Negotiations between the University of Toronto and members of the Canadian Union of Public Employees (CUPE 3902) broke down this week after the university offered what the TAs, among others, considered an unreasonable contract.
Members of the CUPE 3902 voted against the new contract on Tuesday, considering the offer both insulting and unfair.
“We heard a loud and clear message from the members of our union,” said Ryan Culpepper, the chair of CUPE 3902’s bargaining team. “Clearly, what we’ve negotiated to this point is not sufficient. Because we are a democratic organization, any new contract has to be accepted by our members.”
CUPE 3902 plans to strike on February 24 if the university has not offered what the union considers to be a reasonable contract.
“You hear this type of thing every year,” said Andrea Zadro, a fourth-year art and art history specialist. “I wouldn’t hold my breath for a strike, since they threaten it every single year. However, a strike would put a lot of unneeded stress on the professors.”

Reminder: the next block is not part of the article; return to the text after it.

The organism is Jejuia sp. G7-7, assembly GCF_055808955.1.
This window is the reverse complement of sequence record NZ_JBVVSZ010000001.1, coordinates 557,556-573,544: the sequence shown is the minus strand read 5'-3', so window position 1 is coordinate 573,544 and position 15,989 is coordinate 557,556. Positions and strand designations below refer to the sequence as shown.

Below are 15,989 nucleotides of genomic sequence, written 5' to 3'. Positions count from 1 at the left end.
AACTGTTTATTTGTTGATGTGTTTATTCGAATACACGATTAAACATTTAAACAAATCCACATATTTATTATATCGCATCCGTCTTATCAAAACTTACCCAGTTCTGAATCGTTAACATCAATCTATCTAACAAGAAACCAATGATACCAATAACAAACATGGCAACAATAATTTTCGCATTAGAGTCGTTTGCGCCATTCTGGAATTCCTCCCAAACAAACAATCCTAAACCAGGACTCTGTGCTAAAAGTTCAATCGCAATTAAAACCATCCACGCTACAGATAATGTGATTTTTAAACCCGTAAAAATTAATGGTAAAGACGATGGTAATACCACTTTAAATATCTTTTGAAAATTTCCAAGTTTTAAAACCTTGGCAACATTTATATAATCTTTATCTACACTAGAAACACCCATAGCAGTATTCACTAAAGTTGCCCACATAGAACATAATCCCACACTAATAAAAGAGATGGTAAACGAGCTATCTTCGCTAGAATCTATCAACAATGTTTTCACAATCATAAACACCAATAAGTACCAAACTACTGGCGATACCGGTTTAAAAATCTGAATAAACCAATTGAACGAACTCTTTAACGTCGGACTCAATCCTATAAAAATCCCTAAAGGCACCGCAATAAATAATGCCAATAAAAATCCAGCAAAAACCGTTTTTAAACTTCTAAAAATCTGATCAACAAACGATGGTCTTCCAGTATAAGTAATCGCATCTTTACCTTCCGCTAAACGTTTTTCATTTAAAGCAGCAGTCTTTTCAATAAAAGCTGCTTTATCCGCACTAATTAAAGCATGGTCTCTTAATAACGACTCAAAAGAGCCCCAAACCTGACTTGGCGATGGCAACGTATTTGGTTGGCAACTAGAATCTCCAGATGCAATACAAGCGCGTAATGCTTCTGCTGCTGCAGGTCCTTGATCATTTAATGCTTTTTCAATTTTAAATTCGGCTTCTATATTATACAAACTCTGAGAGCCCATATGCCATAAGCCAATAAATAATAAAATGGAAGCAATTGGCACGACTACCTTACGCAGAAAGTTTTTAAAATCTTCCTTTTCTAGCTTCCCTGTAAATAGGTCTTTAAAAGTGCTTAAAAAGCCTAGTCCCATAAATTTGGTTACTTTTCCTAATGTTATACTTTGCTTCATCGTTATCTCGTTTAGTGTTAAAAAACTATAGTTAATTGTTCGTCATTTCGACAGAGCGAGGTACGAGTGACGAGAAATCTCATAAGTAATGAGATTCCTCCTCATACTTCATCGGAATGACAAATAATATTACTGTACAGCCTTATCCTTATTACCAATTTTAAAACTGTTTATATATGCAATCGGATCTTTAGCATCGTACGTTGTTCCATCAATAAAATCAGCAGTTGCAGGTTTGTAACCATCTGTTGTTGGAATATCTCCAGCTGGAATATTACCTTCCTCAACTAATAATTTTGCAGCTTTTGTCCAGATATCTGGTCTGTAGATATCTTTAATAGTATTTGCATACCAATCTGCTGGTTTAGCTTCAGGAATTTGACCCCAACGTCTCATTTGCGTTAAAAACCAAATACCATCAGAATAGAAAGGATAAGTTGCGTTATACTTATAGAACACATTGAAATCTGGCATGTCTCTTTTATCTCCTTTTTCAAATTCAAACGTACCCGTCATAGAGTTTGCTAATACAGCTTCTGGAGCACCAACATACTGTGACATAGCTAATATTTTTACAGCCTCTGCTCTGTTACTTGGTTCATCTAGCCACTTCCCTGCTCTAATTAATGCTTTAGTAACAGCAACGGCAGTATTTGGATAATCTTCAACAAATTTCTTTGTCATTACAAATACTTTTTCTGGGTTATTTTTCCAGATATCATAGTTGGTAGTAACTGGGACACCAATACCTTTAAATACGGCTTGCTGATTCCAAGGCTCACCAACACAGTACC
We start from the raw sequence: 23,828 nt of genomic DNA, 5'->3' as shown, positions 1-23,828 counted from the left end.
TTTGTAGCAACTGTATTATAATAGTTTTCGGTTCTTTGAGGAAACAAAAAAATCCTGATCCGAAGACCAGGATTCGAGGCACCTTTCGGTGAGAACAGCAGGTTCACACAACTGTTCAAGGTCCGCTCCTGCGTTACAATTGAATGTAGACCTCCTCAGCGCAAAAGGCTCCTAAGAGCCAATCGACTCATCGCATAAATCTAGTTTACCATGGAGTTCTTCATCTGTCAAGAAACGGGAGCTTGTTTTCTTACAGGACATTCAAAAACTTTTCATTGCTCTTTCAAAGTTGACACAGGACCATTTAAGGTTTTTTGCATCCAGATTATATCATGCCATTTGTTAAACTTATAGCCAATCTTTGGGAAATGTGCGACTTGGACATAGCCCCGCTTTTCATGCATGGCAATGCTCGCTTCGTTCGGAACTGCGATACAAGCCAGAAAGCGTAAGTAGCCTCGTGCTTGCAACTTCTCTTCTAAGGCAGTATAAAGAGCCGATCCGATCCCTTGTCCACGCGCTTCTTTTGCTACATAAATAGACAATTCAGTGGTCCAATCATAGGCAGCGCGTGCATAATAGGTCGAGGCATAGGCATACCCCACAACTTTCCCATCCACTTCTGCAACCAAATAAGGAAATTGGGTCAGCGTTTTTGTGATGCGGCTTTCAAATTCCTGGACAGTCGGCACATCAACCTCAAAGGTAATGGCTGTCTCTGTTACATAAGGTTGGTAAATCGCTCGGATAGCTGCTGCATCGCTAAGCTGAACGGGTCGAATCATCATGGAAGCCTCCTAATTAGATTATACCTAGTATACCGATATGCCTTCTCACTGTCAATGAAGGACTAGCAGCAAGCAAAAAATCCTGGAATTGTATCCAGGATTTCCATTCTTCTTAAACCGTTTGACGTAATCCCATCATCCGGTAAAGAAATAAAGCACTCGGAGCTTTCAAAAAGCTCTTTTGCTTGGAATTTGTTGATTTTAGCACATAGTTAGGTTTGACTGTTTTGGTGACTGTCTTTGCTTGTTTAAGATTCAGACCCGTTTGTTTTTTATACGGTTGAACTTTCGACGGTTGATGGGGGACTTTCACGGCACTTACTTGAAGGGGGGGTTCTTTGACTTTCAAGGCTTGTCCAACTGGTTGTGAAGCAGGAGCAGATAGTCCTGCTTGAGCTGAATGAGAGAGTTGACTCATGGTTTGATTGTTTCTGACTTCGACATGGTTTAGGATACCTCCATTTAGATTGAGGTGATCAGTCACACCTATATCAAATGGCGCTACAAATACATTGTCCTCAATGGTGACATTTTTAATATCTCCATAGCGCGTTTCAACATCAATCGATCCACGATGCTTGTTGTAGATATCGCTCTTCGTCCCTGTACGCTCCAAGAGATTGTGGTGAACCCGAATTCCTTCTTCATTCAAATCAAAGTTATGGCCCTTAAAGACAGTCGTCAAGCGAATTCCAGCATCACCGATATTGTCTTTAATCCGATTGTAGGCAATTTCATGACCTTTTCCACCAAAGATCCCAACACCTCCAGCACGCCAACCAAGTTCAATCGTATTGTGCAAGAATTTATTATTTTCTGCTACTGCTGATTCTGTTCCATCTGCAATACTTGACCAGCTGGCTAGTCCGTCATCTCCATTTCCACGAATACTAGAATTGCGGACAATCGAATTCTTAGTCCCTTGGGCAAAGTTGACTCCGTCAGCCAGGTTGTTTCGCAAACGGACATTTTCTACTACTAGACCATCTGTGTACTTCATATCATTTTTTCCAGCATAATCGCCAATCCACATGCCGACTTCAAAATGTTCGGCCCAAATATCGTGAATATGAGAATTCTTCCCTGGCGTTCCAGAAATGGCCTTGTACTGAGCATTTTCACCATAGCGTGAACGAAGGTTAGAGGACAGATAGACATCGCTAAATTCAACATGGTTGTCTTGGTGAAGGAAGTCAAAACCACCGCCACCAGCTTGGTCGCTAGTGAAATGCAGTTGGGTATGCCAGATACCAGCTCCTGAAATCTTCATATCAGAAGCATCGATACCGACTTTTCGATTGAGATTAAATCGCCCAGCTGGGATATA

Professors around the UTM campus promise that the TA strike wouldn’t affect the curriculum, but that syllabi would have to be adjusted to make more time otherwise saved by the teaching assistants.
“I always forget that I have a TA because most of them are so absent from my school experience,” said Bonny Catherine, a fourth-year English and history major. “I will care, however, if this strike puts school on hold and prevents me from graduating.”
It’s difficult to determine the extent of the impact a TA strike would have. It is recommended that students become familiar with the university’s academic continuity policies.
“We look forward to reopening negotiations with the university,” said Culpepper. “We’re committed to bringing back a contract that meets our members’ needs.”
The union represents 4,200 teaching assistants, graduate-students instructors, lab demonstrators, and invigilators at U of T. TAs are asking for increased wages and improved benefits, among other demands.